Berlin, Germany — Germany’s federal government has hatched a plan to accelerate the expansion of the country’s energy grid to transport more renewable energy, particularly from offshore wind farms, after Japan’s nuclear disaster alerted voters in the Europe’s largest electricity market of the pressing need for non-nuclear power.
Under the plan, the Economics Ministry would use its fast-track powers to expedite the approval process for building transmission routes, among other planned measures. To date, one of the main obstacles of upgrading Germany’s network to carry energy generated by solar and wind has been the country’s patchwork approval process.
Currently, the responsibility is shared between states and local communities. This arrangement has caused delays in the past, mostly by residents who oppose high-voltage transmission lines running above or below their property and who have filed lawsuits.
After a recent meeting of EU ministers in Brussels, German Economics Minister said the goal is to establish a system of uniform rules and, above all,” shorten the approval process.”
The German Energy Agency has calculated that more 4,000 kilometers of new high-voltage cable will be needed to transport energy from wind farms along Germany’s northern coastlines across the country. Estimated costs range from nearly €10 billion ($14 billion) for running cable over pylons and nearly three times as much if they have to be buried underground.
The German energy network is nearly 1.8 million kilometers long, with the general high-voltage transportation network accounting for more than 35,700 kilometers.
The scale of the challenge, according to the report, “is comparable with the infrastructure needs after unification” when Germany embarked on a massive program to rebuild crumbling roads, railways, telecommunication networks and energy grids in the eastern part of the country.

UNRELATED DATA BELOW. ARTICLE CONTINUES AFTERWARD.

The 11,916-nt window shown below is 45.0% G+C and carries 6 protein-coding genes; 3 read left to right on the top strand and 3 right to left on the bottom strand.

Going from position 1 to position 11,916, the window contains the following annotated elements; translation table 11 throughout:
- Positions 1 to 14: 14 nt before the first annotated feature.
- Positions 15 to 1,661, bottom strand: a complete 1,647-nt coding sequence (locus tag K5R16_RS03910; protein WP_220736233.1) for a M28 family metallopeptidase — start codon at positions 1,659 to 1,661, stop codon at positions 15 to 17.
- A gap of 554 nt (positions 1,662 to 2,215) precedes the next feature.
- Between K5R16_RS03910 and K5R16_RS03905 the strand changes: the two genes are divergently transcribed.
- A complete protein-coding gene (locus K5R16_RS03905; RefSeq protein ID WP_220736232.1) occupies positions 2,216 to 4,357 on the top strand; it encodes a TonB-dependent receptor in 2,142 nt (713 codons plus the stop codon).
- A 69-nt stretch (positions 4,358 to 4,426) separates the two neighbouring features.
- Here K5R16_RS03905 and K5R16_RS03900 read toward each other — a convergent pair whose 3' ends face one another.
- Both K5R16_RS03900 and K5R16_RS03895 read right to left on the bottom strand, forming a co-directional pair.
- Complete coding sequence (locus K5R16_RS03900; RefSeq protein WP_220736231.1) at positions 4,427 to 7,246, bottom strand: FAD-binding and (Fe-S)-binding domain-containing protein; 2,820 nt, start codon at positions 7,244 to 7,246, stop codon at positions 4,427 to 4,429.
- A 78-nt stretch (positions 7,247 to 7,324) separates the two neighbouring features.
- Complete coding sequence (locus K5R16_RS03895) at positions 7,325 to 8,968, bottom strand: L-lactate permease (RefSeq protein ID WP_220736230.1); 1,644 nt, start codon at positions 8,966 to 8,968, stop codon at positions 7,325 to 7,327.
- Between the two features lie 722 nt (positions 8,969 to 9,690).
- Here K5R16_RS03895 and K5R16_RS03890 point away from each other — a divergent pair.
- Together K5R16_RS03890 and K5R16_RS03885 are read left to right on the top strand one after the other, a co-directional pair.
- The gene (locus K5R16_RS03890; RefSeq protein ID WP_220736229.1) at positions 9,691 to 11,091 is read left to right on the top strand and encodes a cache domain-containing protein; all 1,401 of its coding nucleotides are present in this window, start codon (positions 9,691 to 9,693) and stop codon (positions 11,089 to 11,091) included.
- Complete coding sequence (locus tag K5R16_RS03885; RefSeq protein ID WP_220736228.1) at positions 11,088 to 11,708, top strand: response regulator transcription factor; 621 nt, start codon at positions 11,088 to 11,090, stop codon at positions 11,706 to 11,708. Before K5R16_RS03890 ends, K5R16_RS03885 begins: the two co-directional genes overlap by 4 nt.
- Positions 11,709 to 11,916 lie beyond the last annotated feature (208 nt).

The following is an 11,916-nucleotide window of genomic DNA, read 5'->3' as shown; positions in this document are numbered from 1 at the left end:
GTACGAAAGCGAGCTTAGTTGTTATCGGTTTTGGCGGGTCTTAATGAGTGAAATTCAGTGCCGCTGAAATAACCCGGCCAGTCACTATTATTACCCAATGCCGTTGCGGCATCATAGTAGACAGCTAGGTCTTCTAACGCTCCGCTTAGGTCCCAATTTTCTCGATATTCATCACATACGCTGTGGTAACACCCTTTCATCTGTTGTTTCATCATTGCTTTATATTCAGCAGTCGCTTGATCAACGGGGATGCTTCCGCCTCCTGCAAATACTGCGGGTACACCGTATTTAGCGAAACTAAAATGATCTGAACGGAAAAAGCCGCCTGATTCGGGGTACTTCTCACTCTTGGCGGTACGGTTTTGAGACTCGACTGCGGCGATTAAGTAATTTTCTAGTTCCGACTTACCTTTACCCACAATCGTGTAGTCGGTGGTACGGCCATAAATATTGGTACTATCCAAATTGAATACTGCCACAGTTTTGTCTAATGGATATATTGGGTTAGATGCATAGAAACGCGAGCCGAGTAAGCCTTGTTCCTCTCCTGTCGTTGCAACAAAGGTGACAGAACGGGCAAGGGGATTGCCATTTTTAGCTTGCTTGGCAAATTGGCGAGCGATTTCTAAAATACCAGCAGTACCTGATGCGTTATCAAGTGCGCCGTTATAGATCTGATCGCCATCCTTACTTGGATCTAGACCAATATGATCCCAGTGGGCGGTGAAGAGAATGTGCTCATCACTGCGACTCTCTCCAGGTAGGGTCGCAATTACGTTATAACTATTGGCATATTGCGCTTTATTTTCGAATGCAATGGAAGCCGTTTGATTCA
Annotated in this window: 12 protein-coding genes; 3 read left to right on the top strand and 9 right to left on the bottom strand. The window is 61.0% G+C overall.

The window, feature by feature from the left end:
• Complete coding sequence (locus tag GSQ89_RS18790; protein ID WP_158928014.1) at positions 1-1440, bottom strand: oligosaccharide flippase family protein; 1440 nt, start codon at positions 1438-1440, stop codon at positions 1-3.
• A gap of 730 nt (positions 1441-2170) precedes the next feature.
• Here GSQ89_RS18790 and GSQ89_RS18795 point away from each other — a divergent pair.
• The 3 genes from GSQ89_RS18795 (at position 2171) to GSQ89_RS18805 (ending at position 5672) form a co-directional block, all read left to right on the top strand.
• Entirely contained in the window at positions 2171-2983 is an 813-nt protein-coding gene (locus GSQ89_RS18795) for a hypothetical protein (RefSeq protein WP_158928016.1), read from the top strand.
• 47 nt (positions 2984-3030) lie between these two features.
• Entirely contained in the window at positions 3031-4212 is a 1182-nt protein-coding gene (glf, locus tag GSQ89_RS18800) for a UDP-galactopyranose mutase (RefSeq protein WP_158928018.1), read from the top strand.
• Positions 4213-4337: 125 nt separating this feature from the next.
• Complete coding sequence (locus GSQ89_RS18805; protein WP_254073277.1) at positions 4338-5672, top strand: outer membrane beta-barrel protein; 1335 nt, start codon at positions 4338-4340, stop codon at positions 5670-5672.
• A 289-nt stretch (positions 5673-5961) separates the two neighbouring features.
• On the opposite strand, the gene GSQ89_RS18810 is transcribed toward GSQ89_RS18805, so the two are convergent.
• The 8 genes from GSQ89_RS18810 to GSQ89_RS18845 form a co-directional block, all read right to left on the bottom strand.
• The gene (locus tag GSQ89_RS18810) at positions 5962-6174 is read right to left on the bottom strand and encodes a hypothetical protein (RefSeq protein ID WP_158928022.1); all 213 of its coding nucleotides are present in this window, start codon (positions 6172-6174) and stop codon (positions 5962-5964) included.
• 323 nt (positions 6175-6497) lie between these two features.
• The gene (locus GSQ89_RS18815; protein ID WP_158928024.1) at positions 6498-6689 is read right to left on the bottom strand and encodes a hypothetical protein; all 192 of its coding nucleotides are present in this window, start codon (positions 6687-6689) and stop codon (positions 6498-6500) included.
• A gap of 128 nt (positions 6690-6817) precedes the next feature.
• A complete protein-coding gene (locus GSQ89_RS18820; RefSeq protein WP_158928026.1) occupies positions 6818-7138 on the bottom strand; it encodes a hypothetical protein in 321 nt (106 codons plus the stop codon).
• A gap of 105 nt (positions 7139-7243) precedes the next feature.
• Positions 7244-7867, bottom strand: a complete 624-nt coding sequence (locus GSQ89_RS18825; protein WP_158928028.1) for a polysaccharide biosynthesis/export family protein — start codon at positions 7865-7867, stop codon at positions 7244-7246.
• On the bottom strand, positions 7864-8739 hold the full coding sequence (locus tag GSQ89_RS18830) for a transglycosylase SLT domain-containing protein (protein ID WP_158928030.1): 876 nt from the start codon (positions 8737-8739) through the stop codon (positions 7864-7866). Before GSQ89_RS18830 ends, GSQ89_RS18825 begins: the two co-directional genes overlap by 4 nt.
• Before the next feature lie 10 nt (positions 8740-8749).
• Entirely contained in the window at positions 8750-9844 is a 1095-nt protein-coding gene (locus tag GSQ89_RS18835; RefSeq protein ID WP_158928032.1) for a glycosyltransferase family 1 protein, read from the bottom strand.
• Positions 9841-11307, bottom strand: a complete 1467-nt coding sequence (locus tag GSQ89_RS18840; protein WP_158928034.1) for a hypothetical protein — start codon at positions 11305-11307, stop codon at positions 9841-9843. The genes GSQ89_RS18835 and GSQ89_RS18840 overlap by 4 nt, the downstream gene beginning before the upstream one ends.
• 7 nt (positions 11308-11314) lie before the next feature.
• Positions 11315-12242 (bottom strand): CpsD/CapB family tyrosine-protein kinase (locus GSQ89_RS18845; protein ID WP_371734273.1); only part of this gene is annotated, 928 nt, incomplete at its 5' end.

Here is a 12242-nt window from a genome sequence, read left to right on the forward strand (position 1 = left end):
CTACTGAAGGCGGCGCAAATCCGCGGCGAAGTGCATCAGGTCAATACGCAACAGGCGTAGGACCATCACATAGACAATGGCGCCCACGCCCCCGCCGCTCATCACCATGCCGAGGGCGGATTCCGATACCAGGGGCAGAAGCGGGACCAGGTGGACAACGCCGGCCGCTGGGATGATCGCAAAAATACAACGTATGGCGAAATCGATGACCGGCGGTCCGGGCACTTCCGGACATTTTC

The need for a bigger and better national grid has been known for some time. But now the German government is being pressured to act, with a growing number of voters calling for an end to nuclear energy – and with elections around the corner.
In addition to the approval process, the plan includes several others measures. Among them: a financing package, including venture capital from Germany’s state development bank KFW; and shorter but therefore higher feed-in-tariffs for the energy fed into the power grid from wind farms.
The plan envisions raising the tariffs paid to the operators of offshore wind farms from €0.15 to €0.18 per kilowatt-hour. That is roughly three times the going rate for energy on spot markets. In return for the higher rate, the subsidy’s duration would be reduced from 14 to nine years.
The government also hopes to resolve a Catch-22 situation that has added to delays in expanding Germany’s energy grid. Although operators are required by law to connect wind farms, they often won’t guarantee a connection until the wind farms have secured financing. And the banks, for their part, typically demand to see a connection before they give the green light to financing.
Environmental Minister Norbert Roettgen has also thrown his support behind the plan, saying that a fast expansion of the network “is a central prerequisite for the expansion of renewable energies.”
The German Wind Energy Association (BWE) expects a push to expand wind power in the country would see the number of people employed in the sector grow from 6,500 today to 13,350 by 2020.